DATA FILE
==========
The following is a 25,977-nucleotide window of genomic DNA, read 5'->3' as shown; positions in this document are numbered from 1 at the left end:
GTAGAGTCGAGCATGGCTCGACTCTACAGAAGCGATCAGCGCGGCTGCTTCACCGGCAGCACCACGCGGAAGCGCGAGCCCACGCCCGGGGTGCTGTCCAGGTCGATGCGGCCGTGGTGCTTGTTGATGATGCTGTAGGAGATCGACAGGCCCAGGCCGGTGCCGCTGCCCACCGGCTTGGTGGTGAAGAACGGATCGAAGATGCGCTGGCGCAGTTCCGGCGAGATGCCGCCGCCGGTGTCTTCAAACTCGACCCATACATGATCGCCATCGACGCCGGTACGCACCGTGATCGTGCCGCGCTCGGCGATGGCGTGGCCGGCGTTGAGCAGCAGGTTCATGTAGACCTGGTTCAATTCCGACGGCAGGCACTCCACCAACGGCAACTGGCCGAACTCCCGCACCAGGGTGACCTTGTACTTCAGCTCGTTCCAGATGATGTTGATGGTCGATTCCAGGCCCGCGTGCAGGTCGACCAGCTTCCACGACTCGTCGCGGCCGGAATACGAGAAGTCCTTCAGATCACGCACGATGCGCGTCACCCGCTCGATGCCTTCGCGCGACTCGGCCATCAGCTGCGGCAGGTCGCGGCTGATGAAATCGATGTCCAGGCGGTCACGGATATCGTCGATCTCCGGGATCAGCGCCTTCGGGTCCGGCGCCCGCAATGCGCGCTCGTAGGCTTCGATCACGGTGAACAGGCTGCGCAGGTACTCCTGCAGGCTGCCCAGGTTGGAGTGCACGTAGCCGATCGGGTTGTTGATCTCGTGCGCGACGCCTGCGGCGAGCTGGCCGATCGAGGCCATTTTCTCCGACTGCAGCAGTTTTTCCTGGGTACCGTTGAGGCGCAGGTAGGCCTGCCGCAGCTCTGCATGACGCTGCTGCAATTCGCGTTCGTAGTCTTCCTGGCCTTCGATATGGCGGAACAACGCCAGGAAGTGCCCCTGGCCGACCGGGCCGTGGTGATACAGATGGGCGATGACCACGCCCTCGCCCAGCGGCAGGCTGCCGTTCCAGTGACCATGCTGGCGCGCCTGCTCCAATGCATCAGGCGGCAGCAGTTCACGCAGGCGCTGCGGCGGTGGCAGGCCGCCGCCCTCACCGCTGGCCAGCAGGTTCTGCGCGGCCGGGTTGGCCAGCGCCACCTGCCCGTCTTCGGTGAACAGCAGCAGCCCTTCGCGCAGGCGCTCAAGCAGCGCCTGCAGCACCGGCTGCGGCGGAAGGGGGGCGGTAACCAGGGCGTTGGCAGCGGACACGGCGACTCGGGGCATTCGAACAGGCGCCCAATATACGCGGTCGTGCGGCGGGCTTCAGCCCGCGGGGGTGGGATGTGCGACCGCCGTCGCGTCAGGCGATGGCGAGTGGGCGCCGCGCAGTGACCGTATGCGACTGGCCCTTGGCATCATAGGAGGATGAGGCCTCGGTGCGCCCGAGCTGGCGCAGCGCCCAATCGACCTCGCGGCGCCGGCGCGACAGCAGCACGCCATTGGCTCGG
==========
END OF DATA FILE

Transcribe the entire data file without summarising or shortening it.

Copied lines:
The following is a 25,977-nucleotide window of genomic DNA, read 5'->3' as shown; positions in this document are numbered from 1 at the left end:
GTAGAGTCGAGCATGGCTCGACTCTACAGAAGCGATCAGCGCGGCTGCTTCACCGGCAGCACCACGCGGAAGCGCGAGCCCACGCCCGGGGTGCTGTCCAGGTCGATGCGGCCGTGGTGCTTGTTGATGATGCTGTAGGAGATCGACAGGCCCAGGCCGGTGCCGCTGCCCACCGGCTTGGTGGTGAAGAACGGATCGAAGATGCGCTGGCGCAGTTCCGGCGAGATGCCGCCGCCGGTGTCTTCAAACTCGACCCATACATGATCGCCATCGACGCCGGTACGCACCGTGATCGTGCCGCGCTCGGCGATGGCGTGGCCGGCGTTGAGCAGCAGGTTCATGTAGACCTGGTTCAATTCCGACGGCAGGCACTCCACCAACGGCAACTGGCCGAACTCCCGCACCAGGGTGACCTTGTACTTCAGCTCGTTCCAGATGATGTTGATGGTCGATTCCAGGCCCGCGTGCAGGTCGACCAGCTTCCACGACTCGTCGCGGCCGGAATACGAGAAGTCCTTCAGATCACGCACGATGCGCGTCACCCGCTCGATGCCTTCGCGCGACTCGGCCATCAGCTGCGGCAGGTCGCGGCTGATGAAATCGATGTCCAGGCGGTCACGGATATCGTCGATCTCCGGGATCAGCGCCTTCGGGTCCGGCGCCCGCAATGCGCGCTCGTAGGCTTCGATCACGGTGAACAGGCTGCGCAGGTACTCCTGCAGGCTGCCCAGGTTGGAGTGCACGTAGCCGATCGGGTTGTTGATCTCGTGCGCGACGCCTGCGGCGAGCTGGCCGATCGAGGCCATTTTCTCCGACTGCAGCAGTTTTTCCTGGGTACCGTTGAGGCGCAGGTAGGCCTGCCGCAGCTCTGCATGACGCTGCTGCAATTCGCGTTCGTAGTCTTCCTGGCCTTCGATATGGCGGAACAACGCCAGGAAGTGCCCCTGGCCGACCGGGCCGTGGTGATACAGATGGGCGATGACCACGCCCTCGCCCAGCGGCAGGCTGCCGTTCCAGTGACCATGCTGGCGCGCCTGCTCCAATGCATCAGGCGGCAGCAGTTCACGCAGGCGCTGCGGCGGTGGCAGGCCGCCGCCCTCACCGCTGGCCAGCAGGTTCTGCGCGGCCGGGTTGGCCAGCGCCACCTGCCCGTCTTCGGTGAACAGCAGCAGCCCTTCGCGCAGGCGCTCAAGCAGCGCCTGCAGCACCGGCTGCGGCGGAAGGGGGGCGGTAACCAGGGCGTTGGCAGCGGACACGGCGACTCGGGGCATTCGAACAGGCGCCCAATATACGCGGTCGTGCGGCGGGCTTCAGCCCGCGGGGGTGGGATGTGCGACCGCCGTCGCGTCAGGCGATGGCGAGTGGGCGCCGCGCAGTGACCGTATGCGACTGGCCCTTGGCATCATAGGAGGATGAGGCCTCGGTGCGCCCGAGCTGGCGCAGCGCCCAATCGACCTCGCGGCGCCGGCGCGACAGCAGCACGCCATTGGCTCGG